Nevada’s Native population to be featured at new museum exhibit
CARSON CITY, Nev. — Battle Born Hall, the museum exhibit inside the old Senate chambers on the second floor of the Nevada State Capitol in Carson City, closed its doors Nov. 1 for a major renovation.
“We will be creating a new visitor experience,” Peter Barton, administrator of the Division of Museums and History, said. “Doing so will require us to close down for 10 months or so to take out existing exhibits and build in the new experience.”
The Capitol building, which houses the offices of Gov. Brian Sandoval and other constitutional officers, will remain open during the construction, and tours of the building conducted by docents from the Nevada State Museum will continue.
The Nevada 150 Foundation, which was formed to spearhead the state’s 150th birthday in 2014, dedicated $700,000 for the Battle Born Hall renovation.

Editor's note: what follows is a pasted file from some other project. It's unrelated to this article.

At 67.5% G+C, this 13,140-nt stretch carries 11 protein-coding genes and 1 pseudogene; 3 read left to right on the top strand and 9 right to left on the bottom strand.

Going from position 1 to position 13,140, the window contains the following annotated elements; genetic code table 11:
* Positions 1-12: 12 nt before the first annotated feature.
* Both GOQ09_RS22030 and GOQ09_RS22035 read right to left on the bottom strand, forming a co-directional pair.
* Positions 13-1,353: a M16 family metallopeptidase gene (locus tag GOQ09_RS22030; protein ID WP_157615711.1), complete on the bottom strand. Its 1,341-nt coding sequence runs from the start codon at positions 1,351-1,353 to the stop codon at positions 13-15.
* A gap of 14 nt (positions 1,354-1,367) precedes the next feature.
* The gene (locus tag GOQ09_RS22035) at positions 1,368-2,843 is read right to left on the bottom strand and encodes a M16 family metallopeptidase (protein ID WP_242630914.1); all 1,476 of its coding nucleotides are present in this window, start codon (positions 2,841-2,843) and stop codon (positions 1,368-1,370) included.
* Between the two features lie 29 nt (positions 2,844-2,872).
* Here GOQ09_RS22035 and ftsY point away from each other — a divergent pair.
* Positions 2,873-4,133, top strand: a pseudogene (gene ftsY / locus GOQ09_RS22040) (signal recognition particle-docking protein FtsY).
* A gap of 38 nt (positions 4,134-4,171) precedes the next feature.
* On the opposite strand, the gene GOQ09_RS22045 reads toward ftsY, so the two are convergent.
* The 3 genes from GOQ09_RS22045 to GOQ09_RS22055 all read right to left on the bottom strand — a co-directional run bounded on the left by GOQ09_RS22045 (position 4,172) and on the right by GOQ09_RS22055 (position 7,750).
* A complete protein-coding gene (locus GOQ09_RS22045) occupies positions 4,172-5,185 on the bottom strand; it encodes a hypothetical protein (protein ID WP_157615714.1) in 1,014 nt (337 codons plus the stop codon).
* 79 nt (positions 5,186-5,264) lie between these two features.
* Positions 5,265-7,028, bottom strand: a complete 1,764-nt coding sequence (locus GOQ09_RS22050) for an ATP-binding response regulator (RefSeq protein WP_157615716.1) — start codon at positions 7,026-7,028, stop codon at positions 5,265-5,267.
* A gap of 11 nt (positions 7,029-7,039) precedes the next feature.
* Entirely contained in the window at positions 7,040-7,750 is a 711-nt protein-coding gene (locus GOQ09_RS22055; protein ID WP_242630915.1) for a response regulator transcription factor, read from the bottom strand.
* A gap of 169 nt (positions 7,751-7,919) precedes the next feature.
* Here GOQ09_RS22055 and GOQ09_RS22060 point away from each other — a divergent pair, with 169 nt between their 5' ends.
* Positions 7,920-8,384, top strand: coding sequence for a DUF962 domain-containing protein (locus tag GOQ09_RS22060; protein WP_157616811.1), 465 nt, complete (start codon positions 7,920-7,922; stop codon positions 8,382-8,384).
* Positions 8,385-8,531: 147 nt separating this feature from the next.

Seattle-based Pacific Studio is creating the new exhibits, which will include the state’s prehistory, Native population and early explorers; Nevada in the national context as the 36th state; and the state’s history of innovation.
“Visitors will find that Nevada has always been ahead of the curve on innovation,” Barton said. “From the way we constructed railroads to the way we built mines to high-tech centers that store data or build energy systems for the future, Nevada has been and continues to be a leader.”
The new exhibit will also focus on the room and the Capitol building itself as the birthplace of Nevada’s government.
“When people go into Battle Born Hall, what we want them to understand that room served as the Senate chambers for more than 100 years,” Barton said. “The debates that raged on in that room and across the hall in the old Assembly chambers, shaped what happened in the state. It’s real, it’s authentic and we want to share that with our visitors.”
The exhibit is expected to open in the fall of 2018. Visit http://www.nv150foundation.org to learn more about the Nevada 150 Foundation.
Guy Clifton is Public Relations Specialist for the Nevada Department of Tourism and Cultural Affairs, focusing on museums, arts and Indian news.
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